“So, there is value to leaf-off but there is also value to having leaf-on.” Besides, he points out, the scope of Geomni’s acquisition program requires that it acquire data year-round as long as there is good weather and a good sun angle. “Acquisition is a continuous effort for us.”
Geomni does not buy imagery from other companies. However, it does in some cases access third-party imagery to complement or validate its own imagery.
“For example,” says Olson, “if we have imagery of a property that is three years old and we are asked to prepare a Geomni property data package for it, some of our customers would like to know that that property has not had any major changes to it in the time that has passed since we last captured it.”
For that purpose, the company can use more recent satellite imagery to verify that the building has not been torn down, significantly expanded, re-built, or changed in any other way that would affect the accuracy of its data package.
While interested home owners can order stand-alone data packages from geomni.net, the bulk of the company’s sales are business-to-business. One major segment, of course, is insurance companies. Other purchasers include financial companies, mortgage underwriters, and specialist contractors, such as landscaping companies.
“We are targeting anyone who really needs accurate and detailed data and time-stamped information about a property,” says Olson.
Geomni, he adds, is also expanding in a more traditional geospatial market: photogrammetry, surveying, and mapping companies and the mapping departments of large companies. “With that market, we are more focused on supplying aerial imagery, lidar data, and derived products.”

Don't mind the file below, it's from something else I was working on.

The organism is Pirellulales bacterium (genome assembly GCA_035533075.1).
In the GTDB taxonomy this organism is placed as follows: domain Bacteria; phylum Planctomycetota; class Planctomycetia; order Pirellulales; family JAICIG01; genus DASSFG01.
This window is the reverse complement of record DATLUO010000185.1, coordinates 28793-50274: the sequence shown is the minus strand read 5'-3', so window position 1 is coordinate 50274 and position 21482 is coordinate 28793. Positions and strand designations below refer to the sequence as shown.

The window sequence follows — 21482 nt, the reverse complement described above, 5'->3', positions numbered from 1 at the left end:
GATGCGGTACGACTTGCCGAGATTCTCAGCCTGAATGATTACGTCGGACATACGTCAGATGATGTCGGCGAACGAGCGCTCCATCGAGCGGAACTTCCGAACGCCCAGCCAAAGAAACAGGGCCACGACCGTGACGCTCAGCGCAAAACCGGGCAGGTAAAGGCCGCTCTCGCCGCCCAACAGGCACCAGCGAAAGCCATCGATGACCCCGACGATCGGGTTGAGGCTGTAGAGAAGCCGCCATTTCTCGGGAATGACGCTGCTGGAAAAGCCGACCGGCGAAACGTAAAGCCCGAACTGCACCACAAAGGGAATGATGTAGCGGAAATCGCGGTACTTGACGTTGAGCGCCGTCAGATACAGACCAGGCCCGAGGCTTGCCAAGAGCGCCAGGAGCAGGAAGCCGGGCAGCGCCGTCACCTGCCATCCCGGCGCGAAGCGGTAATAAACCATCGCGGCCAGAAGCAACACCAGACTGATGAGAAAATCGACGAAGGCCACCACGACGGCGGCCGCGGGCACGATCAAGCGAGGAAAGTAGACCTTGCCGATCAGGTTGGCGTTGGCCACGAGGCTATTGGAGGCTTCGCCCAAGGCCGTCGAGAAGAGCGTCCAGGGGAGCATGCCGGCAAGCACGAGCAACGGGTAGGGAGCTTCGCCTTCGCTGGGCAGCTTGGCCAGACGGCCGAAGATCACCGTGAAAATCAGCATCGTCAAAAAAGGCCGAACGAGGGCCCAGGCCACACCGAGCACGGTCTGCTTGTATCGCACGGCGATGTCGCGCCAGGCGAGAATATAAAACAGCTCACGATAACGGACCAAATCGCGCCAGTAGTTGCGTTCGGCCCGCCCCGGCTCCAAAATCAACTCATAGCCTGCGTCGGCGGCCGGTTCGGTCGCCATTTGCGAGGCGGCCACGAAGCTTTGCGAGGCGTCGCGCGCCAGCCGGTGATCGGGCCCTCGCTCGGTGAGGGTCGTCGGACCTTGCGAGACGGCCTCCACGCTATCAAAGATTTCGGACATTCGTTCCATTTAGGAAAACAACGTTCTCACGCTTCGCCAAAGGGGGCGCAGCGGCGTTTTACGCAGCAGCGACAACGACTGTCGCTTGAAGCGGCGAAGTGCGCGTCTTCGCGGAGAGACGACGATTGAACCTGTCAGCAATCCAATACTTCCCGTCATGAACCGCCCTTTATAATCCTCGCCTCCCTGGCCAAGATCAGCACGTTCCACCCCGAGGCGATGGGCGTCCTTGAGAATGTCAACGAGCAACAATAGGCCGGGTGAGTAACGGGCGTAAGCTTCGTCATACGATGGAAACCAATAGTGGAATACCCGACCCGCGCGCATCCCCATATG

A common use case for a Geomni roof data package is for an insurance company to estimate the cost of repairing damage to a roof from an event such as a large-scale hail storm, a hurricane, or a tree fall. The turn-around time from the moment the insurance company orders the data package to the moment Geomni delivers it must be as short as possible.
“That is part of the reason why we have to develop our own tools and workflows,” Olson says.
On average, he claims, it takes less than two hours, with a substantial number taking less than 30 minutes. Typically, the insurance company then ingests the data package into Xactimate and uses the geometrical properties it contains to determine, for instance, how much it would cost to replace an entire roof face.
Another use case for a Geomni roof data package could be a roofing company wanting to prepare a bid to help a homeowner repair or replace a roof. They need to be able to estimate with a high degree of accuracy how much material they will need, how complex the job will be, and whether there are complicating factors.
“Rather than sending someone over to climb that roof and try to measure it on site,” says Olson, “they can simply order a data package from us and have that information readily available.”
Ultimately, it is up to customers to decide how they want to integrate Geomni’s data into their own and how they want to view it.